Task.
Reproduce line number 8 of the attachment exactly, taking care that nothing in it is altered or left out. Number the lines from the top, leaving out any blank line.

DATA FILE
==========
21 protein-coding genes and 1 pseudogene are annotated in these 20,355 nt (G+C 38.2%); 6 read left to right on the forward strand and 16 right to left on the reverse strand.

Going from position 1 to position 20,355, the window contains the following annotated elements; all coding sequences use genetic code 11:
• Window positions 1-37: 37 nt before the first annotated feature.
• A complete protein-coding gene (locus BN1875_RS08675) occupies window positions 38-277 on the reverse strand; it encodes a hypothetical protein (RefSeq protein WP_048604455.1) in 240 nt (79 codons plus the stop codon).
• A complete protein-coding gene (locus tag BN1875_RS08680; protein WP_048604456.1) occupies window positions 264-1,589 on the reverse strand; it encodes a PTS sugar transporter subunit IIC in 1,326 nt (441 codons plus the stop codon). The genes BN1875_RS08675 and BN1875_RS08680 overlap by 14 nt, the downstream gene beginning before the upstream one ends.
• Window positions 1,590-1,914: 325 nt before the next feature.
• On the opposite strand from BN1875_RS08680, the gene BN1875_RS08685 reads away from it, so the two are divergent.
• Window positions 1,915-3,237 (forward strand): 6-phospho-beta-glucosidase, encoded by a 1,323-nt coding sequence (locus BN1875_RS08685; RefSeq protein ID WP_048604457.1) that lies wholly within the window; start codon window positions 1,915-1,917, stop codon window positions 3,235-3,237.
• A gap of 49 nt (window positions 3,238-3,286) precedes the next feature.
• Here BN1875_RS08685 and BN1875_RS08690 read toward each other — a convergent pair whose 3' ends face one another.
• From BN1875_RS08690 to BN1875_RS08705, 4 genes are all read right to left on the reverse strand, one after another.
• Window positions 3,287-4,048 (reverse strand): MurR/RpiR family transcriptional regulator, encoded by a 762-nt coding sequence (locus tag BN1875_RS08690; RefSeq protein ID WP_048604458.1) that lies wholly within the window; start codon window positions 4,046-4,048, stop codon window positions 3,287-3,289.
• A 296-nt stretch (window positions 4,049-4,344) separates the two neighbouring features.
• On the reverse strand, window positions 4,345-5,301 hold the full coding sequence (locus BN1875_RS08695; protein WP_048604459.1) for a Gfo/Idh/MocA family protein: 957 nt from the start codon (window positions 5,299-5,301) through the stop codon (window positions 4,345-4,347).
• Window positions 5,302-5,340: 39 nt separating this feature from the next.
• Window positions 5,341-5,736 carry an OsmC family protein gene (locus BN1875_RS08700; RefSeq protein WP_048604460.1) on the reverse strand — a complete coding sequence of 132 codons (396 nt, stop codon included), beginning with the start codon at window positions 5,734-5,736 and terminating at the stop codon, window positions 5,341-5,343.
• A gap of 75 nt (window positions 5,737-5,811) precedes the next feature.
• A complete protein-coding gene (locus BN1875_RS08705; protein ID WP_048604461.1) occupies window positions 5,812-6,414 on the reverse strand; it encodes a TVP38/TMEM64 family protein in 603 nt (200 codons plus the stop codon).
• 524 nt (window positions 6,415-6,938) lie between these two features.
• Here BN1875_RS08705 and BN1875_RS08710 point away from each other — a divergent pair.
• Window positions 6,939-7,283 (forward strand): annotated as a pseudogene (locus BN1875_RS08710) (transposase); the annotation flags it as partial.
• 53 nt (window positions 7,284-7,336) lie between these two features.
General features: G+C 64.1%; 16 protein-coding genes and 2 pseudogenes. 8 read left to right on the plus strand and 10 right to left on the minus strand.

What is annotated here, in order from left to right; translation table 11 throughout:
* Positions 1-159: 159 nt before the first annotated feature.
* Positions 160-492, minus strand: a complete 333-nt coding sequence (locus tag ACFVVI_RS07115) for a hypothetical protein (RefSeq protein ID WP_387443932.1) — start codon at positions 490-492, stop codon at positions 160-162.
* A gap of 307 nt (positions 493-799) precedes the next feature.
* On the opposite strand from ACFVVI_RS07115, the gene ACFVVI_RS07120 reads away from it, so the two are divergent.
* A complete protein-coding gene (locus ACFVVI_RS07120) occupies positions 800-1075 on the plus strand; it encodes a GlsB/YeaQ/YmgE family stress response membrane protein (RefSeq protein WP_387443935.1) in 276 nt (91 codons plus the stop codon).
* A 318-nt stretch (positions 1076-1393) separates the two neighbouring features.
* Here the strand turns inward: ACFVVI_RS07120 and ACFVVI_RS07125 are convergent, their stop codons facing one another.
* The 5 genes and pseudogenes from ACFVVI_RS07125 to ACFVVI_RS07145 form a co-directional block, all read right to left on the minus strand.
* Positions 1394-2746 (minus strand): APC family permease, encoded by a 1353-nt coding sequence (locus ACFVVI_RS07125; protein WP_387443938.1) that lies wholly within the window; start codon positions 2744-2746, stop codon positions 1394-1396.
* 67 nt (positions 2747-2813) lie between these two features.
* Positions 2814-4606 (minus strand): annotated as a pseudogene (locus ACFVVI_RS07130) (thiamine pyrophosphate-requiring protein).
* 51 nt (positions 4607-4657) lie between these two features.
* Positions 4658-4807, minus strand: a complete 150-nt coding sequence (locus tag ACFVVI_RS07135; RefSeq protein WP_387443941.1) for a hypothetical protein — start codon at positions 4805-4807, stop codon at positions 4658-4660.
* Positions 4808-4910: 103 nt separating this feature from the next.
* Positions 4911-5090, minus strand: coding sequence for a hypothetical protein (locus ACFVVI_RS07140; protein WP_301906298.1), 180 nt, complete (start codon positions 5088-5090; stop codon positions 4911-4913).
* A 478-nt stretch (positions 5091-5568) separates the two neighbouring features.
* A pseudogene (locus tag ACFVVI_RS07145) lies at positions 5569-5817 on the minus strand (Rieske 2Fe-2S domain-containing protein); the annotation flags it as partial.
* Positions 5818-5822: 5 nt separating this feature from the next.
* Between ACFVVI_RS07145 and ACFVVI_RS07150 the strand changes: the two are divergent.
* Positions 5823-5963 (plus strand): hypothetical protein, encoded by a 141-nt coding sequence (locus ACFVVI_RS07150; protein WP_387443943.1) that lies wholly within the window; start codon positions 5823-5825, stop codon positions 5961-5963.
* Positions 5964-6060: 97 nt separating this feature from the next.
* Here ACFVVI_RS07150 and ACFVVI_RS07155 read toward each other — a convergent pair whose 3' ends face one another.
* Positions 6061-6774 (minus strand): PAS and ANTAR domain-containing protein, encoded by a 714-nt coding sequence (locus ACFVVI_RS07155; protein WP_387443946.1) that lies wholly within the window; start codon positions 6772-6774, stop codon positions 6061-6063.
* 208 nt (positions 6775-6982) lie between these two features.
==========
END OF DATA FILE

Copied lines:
• Window positions 1,915-3,237 (forward strand): 6-phospho-beta-glucosidase, encoded by a 1,323-nt coding sequence (locus BN1875_RS08685; RefSeq protein ID WP_048604457.1) that lies wholly within the window; start codon window positions 1,915-1,917, stop codon window positions 3,235-3,237.